Warm Climate Chameleonincludes carpet, panther and veiled chameleons
Warm climate chameleons are known for their ability to change colors and for the long, sticky tongues they use to catch their food. Chameleons can move each eye independent of the other.
Will reach adult size in 9 to 12 months, depending on species and under ideal conditions; upgrade habitat size as your reptile grows.
A well-balanced warm climate chameleon diet consists of:
- A variety of insects, including gut-loaded (recently fed) crickets, mealworms and waxworms.
- Juvenile chameleons may eat dark, leafy green vegetables such as collard greens; pothos and ficus leaves.
Things to remember when feeding your warm climate chameleon:
- Rely on moisture on plants for water; mist plants 4 to 5 times daily and/or use a dripper.
- Feed daily. Juveniles should have a constant supply of food.
- Sprinkle food with calcium supplement daily and a multi-vitamin supplement once or twice a week.
- Vegetables not eaten within 24 hours should be discarded.
- Size - Appropriately sized and shaped habitat to accommodate normal behavior and exercise; preferably taller than wide, with screened sides. Chameleons do better in a well-ventilated habitat. Habitats constructed of mesh or screen are recommended.
- Habitat - Create a dense area of non-toxic plants on one side for hiding; create a more open, exposed area of branches for basking on the other side. When selecting branches, consider the width compared to the size of the chameleon's feet and their ability to grab on to them. Maintain up to 70% humidity (depending on species). Mist plants as needed to provide water for your chameleons to drink, even if you have a dripper.
- Substrate - Use alfalfa pellets, sphagnum moss and mulch-type substrates.
- Temperature - Temperature gradient (100°F for the warm end and 70°F for the cool end); Use an incandescent light or ceramic heater as primary heat source.
- Lighting - UVB rays with full spectrum lighting for 10 to 12 hours a day is required. An incandescent day bulb can be used for basking area during daylight hours only; can use a ceramic heater or nocturnal or red incandescent at all hours.
- House adult veiled chameleons separately and do not house different reptile species together.
- They are tree-dwellers and reside on branches and in plants exclusively.
- Chameleons change color, depending on temperature and mood.
- Males are generally larger and more vibrant and colorful than females.
- Most chameleons become highly stressed when handled; regular handling is not recommended.
- Thoroughly clean and disinfect the habitat at least once a week: place chameleon in a secure habitat; scrub the tank and furnishings with a 3% bleach solution; rinse thoroughly with water, removing all traces of bleach smell; dry the tank and furnishings completely and add clean substrate.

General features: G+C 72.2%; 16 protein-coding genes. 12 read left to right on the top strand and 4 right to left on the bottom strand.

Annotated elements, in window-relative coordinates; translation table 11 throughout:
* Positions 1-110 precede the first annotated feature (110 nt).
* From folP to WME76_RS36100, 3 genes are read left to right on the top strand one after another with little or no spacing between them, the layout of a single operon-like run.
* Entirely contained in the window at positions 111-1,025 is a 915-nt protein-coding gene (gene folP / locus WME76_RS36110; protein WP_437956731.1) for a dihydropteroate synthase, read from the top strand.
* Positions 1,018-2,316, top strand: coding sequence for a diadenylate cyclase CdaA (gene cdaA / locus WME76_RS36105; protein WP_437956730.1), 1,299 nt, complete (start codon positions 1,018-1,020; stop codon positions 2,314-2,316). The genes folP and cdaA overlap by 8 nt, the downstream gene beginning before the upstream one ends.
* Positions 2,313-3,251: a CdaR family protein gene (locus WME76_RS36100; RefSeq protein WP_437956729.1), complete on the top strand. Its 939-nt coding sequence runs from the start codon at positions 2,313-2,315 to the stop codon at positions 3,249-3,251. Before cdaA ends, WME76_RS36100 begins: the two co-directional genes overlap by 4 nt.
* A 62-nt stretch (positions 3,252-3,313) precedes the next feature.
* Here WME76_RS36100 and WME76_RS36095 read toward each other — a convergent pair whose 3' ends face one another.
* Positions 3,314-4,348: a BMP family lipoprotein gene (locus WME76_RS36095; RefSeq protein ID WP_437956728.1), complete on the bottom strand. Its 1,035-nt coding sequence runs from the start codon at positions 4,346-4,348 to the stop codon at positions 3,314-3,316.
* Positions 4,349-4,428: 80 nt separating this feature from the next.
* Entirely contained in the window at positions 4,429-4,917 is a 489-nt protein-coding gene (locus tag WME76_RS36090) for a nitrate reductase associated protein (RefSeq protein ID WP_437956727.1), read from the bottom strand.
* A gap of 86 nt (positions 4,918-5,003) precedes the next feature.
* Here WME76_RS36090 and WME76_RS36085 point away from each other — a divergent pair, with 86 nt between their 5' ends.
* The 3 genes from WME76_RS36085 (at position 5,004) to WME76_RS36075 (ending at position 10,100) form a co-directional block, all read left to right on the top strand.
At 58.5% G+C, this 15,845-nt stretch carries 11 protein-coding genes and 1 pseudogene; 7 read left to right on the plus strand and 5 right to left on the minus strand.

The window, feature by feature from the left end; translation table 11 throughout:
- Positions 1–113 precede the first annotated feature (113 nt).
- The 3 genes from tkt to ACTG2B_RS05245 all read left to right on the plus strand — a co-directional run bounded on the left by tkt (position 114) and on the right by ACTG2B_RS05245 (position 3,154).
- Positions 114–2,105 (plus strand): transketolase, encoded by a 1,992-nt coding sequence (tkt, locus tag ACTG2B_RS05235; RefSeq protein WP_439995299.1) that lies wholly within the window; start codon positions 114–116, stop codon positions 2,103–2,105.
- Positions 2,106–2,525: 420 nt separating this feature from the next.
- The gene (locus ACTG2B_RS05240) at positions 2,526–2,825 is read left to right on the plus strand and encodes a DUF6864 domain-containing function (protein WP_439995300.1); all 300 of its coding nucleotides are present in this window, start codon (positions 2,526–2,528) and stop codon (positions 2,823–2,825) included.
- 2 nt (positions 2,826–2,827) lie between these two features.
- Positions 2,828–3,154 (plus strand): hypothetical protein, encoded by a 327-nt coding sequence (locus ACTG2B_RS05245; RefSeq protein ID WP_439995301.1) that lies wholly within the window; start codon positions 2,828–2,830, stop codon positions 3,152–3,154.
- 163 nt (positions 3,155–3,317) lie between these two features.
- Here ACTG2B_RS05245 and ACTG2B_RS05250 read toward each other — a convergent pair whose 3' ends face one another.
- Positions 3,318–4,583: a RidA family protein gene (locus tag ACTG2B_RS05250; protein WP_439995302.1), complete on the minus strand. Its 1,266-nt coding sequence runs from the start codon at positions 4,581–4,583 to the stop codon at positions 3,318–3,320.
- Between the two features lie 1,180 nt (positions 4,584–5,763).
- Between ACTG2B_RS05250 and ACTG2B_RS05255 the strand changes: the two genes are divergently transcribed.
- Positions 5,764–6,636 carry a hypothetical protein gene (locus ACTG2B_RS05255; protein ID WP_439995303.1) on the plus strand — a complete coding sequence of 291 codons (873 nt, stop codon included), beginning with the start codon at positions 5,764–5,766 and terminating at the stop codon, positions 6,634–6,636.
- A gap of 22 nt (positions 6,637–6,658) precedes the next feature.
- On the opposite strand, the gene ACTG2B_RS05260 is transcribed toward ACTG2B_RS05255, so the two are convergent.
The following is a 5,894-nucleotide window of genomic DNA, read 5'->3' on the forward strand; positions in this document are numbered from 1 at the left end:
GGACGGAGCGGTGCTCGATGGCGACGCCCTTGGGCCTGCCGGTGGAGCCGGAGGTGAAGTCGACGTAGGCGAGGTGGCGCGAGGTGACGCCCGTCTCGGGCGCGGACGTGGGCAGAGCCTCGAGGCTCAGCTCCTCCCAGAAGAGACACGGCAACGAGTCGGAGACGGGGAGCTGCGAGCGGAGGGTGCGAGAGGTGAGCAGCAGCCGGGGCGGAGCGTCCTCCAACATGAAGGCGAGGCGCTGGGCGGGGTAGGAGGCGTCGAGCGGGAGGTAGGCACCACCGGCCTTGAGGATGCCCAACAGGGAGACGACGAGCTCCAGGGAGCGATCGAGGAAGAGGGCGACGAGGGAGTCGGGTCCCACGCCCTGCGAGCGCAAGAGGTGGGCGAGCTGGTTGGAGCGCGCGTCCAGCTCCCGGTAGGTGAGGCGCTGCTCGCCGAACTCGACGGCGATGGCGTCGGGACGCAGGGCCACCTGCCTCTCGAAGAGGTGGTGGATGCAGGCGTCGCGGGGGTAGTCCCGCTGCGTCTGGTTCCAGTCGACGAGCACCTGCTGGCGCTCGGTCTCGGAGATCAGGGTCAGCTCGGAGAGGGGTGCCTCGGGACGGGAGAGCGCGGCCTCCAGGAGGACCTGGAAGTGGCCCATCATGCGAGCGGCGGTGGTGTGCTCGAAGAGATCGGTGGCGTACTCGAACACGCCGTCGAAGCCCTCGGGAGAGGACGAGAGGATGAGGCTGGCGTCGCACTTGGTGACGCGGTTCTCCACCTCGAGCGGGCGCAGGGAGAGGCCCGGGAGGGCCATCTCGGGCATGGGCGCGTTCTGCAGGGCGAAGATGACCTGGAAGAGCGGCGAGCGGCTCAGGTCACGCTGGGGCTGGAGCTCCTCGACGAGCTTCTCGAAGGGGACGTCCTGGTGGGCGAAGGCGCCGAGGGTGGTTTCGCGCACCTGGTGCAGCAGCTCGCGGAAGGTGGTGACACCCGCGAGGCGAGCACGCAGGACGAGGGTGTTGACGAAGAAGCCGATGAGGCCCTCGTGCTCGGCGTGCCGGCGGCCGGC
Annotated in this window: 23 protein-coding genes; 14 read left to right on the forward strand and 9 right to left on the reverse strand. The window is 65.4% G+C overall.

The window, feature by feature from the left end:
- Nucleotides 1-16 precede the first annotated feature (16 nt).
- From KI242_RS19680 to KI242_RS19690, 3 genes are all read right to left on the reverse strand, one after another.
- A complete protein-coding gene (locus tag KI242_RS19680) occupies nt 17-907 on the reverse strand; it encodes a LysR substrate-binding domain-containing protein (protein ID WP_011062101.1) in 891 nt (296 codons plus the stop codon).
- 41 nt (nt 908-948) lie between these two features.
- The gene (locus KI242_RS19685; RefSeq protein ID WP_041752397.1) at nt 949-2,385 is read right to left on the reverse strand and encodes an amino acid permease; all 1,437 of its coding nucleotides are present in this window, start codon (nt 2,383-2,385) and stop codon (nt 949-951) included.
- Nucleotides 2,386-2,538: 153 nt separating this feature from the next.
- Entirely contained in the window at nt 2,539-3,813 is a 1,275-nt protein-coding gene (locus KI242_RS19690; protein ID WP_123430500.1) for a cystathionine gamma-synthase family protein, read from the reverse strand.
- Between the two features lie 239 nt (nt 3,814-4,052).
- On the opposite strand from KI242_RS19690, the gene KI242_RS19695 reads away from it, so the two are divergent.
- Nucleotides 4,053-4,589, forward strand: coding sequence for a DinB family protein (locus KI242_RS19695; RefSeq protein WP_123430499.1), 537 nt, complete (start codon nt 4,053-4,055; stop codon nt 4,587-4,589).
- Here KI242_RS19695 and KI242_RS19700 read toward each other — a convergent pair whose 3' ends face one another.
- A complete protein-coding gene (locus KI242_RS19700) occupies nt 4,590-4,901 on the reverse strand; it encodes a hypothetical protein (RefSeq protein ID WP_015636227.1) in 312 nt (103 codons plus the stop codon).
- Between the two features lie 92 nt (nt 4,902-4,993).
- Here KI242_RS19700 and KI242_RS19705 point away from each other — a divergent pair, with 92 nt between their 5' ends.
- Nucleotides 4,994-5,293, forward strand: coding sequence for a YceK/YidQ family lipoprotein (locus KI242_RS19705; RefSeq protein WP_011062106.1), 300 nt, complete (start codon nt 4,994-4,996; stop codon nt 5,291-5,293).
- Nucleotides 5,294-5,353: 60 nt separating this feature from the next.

Grooming & Hygiene
- Chameleons regularly shed their skin; ensure humidity of habitat is at appropriate level to allow proper shedding. To facilitate shedding, provide a shed box, a hide box with sphagnum moss, that will aid in the shedding process.
signs of a healthy animal
- Active and alert
- Clear eyes
- Body and tail are filled out
- Healthy skin
- Clear nose and vent
- Eats regularly
- weight loss or decreased appetite
- mucus in mouth or nose
- bumps, sores, or abrasions on skin
- labored breathing
- paralysis of limbs
- abnormal feces
- non-rotating eye(s)
If you notice any of these signs, contact your veterinarian.
Common Health Issues
|Health Issue||Symptoms or Causes||Suggested Action|
|Health Issue Gastro-intestinal disease||Symptoms or Causes Runny stools, caked or smeared stool around the vent area and loss of appetite caused by bacterial or parasitic infection.||Suggested Action Consult your veterinarian.|
|Health Issue Metabolic bone/vitamin deficiency||Symptoms or Causes Inability to absorb calcium due to insufficient UVB light or improper calcium/vitamin D. If untreated, can lead to a disorder characterized by deformities, softened bones, swollen limbs and lethargy.||Suggested Action Consult your veterinarian and provide ample UVB lighting and the proper amount of calcium/vitamin supplements.|
|Health Issue Respiratory disease||Symptoms or Causes Labored breathing and mucus in the mouth or nose. Can be caused by a habitat that is too cold or damp.||Suggested Action Consult your veterinarian and ensure habitat is the proper temperature.|
Shopping list for needed supplies:
Ask a store partner about Petco's selection of books on warm climate chameleons and the variety of private brand products available for the care and happiness of your new pet. All private brand products carry a 100% money-back guarantee.
Because all reptiles are potential carriers of infectious diseases, such as Salmonella, always wash your hands before and after handling your reptile or habitat contents to help prevent the potential spread of disease.
Pregnant women, children under the age of 5, senior citizens and people with weakened immune systems should contact their physician before purchasing or caring for reptiles and should consider not having a reptile as a pet.
Go to the Centers for Disease Control at cdc.gov/healthypets for more information about Geckos and disease.
This care sheet can cover the needs of other species.
Note: The information in this Care Sheet is not a substitute for veterinary care. If you need additional information, please refer to the sources on the following page or contact your veterinarian as appropriate.
Developed with and approved by a qualified veterinarian.